In February 2018, Jane Eisner, then Editor-in-Chief of The Forward, interviewed Supreme Court Justice Ruth Bader Ginsburg at Adas Israel Synagogue in Washington D.C. Ginsburg died on Friday at 87 after repeated battles with cancer. Here are some highlights from her nearly 90-minute conversation with Eisner. You can watch the video of the interview here.
Jane Eisner: I’ve heard how you’ve enjoyed celebrating Passover with your family. You’ve remarked that the Four Questions was the best part of the Seder. I’m wondering why.
Ruth Bader Ginsburg: A child — the youngest child — is asking about this evening, this celebration: “Why is Passover night different from all other nights?” It’s a child asking a question and the rest of the Seder is devoted to answering it. The Child’s question.
I think it’s just one of many illustrations of how Jews honor learning and want children to be well-educated.
JE: Your mother had a very strict Orthodox upbringing. And I’m just wondering how that experience of being a girl at a time when girls and women had very little or no role in religious life … how did that affect you? Did it inspire you or was it something that you wanted to change?
RBG Of course I wanted to change it, I wanted to have a big party for a bat mitzvah and get all those presents!
I grew up with a cousin. we lived in the same household. Two sisters married, two brothers who were three months apart. We were like twins and he was bar mitzvah’d. And had this great party. And all the gifts. I was very jealous.
JE: I’ve read that you traced the Jewish presence on the Supreme Court beginning not with Justice Louis Brandeis, the first justice, but actually with Judah Benjamin, who was the first Jew to be offered a seat in the United States Supreme Court — but who declined. And, in fact, he became a leader of the Confederacy. I’m wondering, why do you start there in thinking about the Jewish presence on the court?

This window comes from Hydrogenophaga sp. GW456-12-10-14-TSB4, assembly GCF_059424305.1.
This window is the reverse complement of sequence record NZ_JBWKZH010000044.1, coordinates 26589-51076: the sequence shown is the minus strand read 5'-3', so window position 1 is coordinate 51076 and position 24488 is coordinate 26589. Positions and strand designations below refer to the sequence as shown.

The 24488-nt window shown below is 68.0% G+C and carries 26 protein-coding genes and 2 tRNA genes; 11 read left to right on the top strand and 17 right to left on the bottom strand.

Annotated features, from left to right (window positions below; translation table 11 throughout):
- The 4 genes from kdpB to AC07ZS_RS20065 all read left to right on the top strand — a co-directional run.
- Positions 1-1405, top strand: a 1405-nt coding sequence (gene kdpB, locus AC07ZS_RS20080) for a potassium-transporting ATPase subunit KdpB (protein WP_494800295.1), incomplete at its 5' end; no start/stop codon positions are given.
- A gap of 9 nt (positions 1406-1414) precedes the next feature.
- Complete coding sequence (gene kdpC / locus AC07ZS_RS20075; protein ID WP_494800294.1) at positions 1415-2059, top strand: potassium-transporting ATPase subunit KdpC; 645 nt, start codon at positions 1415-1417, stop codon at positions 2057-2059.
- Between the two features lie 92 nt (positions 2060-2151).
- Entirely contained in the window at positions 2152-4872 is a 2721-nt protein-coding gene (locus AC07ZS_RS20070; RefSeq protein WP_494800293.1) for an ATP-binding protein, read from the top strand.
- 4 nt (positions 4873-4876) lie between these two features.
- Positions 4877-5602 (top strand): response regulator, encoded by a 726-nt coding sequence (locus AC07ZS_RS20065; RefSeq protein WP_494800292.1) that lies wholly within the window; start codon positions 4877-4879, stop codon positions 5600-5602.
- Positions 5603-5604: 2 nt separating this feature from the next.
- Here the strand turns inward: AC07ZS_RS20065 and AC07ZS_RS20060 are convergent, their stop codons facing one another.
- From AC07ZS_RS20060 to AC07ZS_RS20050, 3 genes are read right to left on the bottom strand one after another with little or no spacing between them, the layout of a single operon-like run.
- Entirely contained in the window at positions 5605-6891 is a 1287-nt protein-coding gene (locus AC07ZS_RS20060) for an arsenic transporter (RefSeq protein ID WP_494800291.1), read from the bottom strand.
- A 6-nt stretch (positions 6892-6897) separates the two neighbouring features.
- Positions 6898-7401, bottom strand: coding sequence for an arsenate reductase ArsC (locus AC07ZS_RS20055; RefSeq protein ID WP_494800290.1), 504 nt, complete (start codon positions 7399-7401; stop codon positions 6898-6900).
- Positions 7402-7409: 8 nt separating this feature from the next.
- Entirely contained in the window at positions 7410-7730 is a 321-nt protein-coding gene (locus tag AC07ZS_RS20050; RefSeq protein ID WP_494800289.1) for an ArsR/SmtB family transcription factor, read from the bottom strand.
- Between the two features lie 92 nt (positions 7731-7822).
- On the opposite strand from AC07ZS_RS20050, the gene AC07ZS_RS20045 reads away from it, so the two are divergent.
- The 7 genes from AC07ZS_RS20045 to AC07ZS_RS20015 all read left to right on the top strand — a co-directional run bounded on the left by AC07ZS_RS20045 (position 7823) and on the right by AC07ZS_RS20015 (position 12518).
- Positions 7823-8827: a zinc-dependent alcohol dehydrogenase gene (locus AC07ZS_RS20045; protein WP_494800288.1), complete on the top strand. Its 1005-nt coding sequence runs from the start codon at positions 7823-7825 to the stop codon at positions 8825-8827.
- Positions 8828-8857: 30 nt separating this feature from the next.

RBG: Jews come in all sizes and shapes and some are very good and some are not so good. Benjamin was a very interesting character — he did have an Orthodox Jewish upbringing. But he married out of the faith.
His story is intriguing. He rose to the top of the ranks in the Confederacy. In fact, the reason he turned down the Supreme Court appointment was he had just been chosen by the Louisiana legislature to be to Louisiana’s Senator. These were days before the 17th Amendment. So Senators were chosen by the state legislature, not by direct vote.
JE We have a question from Michael Rosenzweig, a reader in Georgia. He wondered how your Jewishness has affected your life’s work as a lawyer, a law professor, a feminist, and a Supreme Court justice.
RBG: Perhaps I should start by saying, I grew up in the shadow of World War II. And we came to know more and more what was happening to the Jews in Europe. The sense of being an outsider — of being one of the people who had suffered oppression for no … no sensible reason … it’s the sense of being part of a minority. It makes you more empathetic to other people who are not insiders, who are outsiders.